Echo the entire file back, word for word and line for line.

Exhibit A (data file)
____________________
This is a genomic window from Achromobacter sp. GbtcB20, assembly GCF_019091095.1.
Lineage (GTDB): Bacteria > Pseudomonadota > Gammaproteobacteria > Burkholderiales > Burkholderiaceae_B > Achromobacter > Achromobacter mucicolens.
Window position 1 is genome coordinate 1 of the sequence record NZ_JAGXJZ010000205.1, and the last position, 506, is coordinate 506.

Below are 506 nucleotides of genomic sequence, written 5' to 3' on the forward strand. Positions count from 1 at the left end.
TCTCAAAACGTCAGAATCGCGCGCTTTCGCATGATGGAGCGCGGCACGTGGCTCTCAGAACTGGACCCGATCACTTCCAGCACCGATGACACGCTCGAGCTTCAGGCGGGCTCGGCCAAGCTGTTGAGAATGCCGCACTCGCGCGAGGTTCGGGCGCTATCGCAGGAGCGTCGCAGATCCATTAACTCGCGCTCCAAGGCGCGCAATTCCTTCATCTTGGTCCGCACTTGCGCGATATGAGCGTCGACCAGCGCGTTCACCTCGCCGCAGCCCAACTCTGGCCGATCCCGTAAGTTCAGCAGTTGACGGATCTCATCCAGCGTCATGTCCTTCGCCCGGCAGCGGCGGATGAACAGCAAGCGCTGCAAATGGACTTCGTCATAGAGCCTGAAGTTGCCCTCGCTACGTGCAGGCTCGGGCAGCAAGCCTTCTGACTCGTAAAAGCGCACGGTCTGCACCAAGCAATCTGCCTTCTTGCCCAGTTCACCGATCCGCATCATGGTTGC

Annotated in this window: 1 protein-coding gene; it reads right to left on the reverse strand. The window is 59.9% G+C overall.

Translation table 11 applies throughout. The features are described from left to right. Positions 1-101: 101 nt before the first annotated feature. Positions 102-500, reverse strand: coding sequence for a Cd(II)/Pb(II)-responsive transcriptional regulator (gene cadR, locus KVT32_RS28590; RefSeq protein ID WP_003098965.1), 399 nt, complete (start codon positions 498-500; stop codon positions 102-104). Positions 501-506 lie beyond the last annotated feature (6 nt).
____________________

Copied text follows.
This is a genomic window from Achromobacter sp. GbtcB20, assembly GCF_019091095.1.
Lineage (GTDB): Bacteria > Pseudomonadota > Gammaproteobacteria > Burkholderiales > Burkholderiaceae_B > Achromobacter > Achromobacter mucicolens.
Window position 1 is genome coordinate 1 of the sequence record NZ_JAGXJZ010000205.1, and the last position, 506, is coordinate 506.

Below are 506 nucleotides of genomic sequence, written 5' to 3' on the forward strand. Positions count from 1 at the left end.
TCTCAAAACGTCAGAATCGCGCGCTTTCGCATGATGGAGCGCGGCACGTGGCTCTCAGAACTGGACCCGATCACTTCCAGCACCGATGACACGCTCGAGCTTCAGGCGGGCTCGGCCAAGCTGTTGAGAATGCCGCACTCGCGCGAGGTTCGGGCGCTATCGCAGGAGCGTCGCAGATCCATTAACTCGCGCTCCAAGGCGCGCAATTCCTTCATCTTGGTCCGCACTTGCGCGATATGAGCGTCGACCAGCGCGTTCACCTCGCCGCAGCCCAACTCTGGCCGATCCCGTAAGTTCAGCAGTTGACGGATCTCATCCAGCGTCATGTCCTTCGCCCGGCAGCGGCGGATGAACAGCAAGCGCTGCAAATGGACTTCGTCATAGAGCCTGAAGTTGCCCTCGCTACGTGCAGGCTCGGGCAGCAAGCCTTCTGACTCGTAAAAGCGCACGGTCTGCACCAAGCAATCTGCCTTCTTGCCCAGTTCACCGATCCGCATCATGGTTGC

Annotated in this window: 1 protein-coding gene; it reads right to left on the reverse strand. The window is 59.9% G+C overall.

Translation table 11 applies throughout. The features are described from left to right. Positions 1-101: 101 nt before the first annotated feature. Positions 102-500, reverse strand: coding sequence for a Cd(II)/Pb(II)-responsive transcriptional regulator (gene cadR, locus KVT32_RS28590; RefSeq protein ID WP_003098965.1), 399 nt, complete (start codon positions 498-500; stop codon positions 102-104). Positions 501-506 lie beyond the last annotated feature (6 nt).